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Strabo (Στράβων Strábōn; 64 or 63 BC AD 24) was a Greek geographer, philosopher, and historian who lived in Asia Minor during the transitional period of the Roman Republic into the Roman Empire.

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Submarine communications cable

A submarine communications cable is a cable laid on the sea bed between land-based stations to carry telecommunication signals across stretches of ocean and sea.

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Sunspots are temporary phenomena on the Sun's photosphere that appear as spots darker than the surrounding areas.

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Tenerife is the largest and most populated island of the seven Canary Islands.

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Tenerife meridian

The Tenerife meridian was the prime meridian of choice for Dutch cartographers and navigators from the 1640s until the beginning of the 19th century.

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The Nautical Almanac

The Nautical Almanac has been the familiar name for a series of official British almanacs published under various titles since the first issue of The Nautical Almanac and Astronomical Ephemeris, for 1767: this was the first nautical almanac ever to contain data dedicated to the convenient determination of longitude at sea.

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Thomas Godfrey (inventor)

Thomas Godfrey (December 1704 – December 1749) was an optician and inventor in the American colonies, who around 1730 invented the octant.

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Titan (moon)

Titan is the largest moon of Saturn.

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Treaty of Tordesillas

The Treaty of Tordesillas (Tratado de Tordesilhas, Tratado de Tordesillas), signed at Tordesillas on June 7, 1494, and authenticated at Setúbal, Portugal, divided the newly discovered lands outside Europe between the Portuguese Empire and the Crown of Castile, along a meridian 370 leagues west of the Cape Verde islands, off the west coast of Africa.

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Ujjain is the largest city in Ujjain district of the Indian state of Madhya Pradesh.

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United Kingdom Ordnance Survey Zero Meridian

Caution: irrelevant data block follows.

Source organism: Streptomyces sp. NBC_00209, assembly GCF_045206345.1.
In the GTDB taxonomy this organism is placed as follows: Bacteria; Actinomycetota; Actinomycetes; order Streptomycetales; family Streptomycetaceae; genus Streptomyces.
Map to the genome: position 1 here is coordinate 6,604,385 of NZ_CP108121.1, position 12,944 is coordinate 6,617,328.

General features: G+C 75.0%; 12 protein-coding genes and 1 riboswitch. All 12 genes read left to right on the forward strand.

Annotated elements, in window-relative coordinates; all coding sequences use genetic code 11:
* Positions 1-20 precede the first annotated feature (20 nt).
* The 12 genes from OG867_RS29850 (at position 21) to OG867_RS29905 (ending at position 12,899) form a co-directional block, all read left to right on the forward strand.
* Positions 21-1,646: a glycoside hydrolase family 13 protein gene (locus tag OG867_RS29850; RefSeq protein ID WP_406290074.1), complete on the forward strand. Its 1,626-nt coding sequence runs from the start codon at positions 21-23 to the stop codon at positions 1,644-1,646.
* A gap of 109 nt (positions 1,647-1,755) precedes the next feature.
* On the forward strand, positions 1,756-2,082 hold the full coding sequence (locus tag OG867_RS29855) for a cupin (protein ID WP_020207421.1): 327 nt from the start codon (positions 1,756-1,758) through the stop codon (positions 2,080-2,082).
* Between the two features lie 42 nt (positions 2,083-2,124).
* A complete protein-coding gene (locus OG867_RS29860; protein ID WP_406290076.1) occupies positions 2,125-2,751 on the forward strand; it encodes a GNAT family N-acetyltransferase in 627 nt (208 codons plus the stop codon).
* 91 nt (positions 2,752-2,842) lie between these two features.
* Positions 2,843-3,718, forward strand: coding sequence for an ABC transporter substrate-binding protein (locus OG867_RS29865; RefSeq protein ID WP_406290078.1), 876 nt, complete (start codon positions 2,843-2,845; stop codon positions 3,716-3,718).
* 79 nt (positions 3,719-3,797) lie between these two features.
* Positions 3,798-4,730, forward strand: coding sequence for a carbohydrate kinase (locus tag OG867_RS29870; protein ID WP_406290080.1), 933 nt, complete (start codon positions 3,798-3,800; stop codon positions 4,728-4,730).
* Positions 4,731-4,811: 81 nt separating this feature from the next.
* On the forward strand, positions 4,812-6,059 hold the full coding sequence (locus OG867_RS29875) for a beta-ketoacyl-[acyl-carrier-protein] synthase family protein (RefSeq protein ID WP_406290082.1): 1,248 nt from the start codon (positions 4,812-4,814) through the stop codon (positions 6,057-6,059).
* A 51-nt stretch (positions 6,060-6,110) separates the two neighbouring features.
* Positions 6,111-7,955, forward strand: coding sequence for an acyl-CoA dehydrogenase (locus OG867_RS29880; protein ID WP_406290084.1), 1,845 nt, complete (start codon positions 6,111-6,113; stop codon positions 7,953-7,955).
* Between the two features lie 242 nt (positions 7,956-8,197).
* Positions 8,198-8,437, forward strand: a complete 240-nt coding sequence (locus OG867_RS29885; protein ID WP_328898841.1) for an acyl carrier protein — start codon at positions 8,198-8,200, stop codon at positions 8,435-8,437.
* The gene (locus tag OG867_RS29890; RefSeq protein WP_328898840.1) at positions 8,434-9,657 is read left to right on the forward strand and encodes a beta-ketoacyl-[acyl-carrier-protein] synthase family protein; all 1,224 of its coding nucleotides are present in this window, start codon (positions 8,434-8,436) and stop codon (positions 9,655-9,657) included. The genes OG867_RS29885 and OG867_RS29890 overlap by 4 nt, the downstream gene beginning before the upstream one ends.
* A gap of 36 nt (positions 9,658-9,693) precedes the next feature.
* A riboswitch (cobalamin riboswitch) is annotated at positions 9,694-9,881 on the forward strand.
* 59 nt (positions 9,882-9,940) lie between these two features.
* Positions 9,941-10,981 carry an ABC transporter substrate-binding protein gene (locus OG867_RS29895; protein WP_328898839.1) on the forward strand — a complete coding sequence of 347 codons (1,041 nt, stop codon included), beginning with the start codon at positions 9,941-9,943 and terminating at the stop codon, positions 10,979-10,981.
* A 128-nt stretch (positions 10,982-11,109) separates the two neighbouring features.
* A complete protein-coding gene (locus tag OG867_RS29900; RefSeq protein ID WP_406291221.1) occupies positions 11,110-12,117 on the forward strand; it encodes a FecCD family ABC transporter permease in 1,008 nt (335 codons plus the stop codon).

The United Kingdom Ordnance Survey Zero Meridian is the prime meridian used by the Ordnance Survey (OSGB36 datum).

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United States

The United States of America (USA), commonly known as the United States (U.S.) or America, is a federal republic composed of 50 states, a federal district, five major self-governing territories, and various possessions.

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United States Department of Defense

The Department of Defense (DoD, USDOD, or DOD) is an executive branch department of the federal government of the United States charged with coordinating and supervising all agencies and functions of the government concerned directly with national security and the United States Armed Forces.

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Venus is the second planet from the Sun, orbiting it every 224.7 Earth days.

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Warsaw (Warszawa; see also other names) is the capital and largest city of Poland.

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Warsaw meridian

The Warsaw meridian (południk warszawski) is a meridian line running through Warsaw.

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Washington meridians

The Washington meridians are four meridians that were used as prime meridians in the United States and pass through Washington, D.C..

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Washington, D.C.

Washington, D.C., formally the District of Columbia and commonly referred to as Washington or D.C., is the capital of the United States of America.

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The Westerkerk (Western Church) is a Reformed church within Dutch Protestant church in central Amsterdam, Netherlands.

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Western Hemisphere

The Western Hemisphere is a geographical term for the half of Earth which lies west of the prime meridian (which crosses Greenwich, London, United Kingdom) and east of the antimeridian.

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Winchester is a city and the county town of Hampshire, England.

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World Geodetic System

The World Geodetic System (WGS) is a standard for use in cartography, geodesy, and satellite navigation including GPS.

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180th meridian

The 180th meridian or antimeridian is the meridian 180° east or west of the Prime Meridian, with which it forms a great circle dividing the earth into the Western and Eastern Hemispheres.

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1st meridian east

The meridian 1° east of Greenwich is a line of longitude that extends from the North Pole across the Arctic Ocean, the Atlantic Ocean, Europe, Africa, the Southern Ocean, and Antarctica to the South Pole.

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1st meridian west

The meridian 1° west of Greenwich is a line of longitude that extends from the North Pole across the Arctic Ocean, the Atlantic Ocean, Europe, Africa, the Southern Ocean, and Antarctica to the South Pole.

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Redirects here:

0th Meridian, 0th meridian, History of prime meridians, Prime Meridian, Prime meridian (planets), Universal prime meridian, Zero meridian.


[1] https://en.wikipedia.org/wiki/Prime_meridian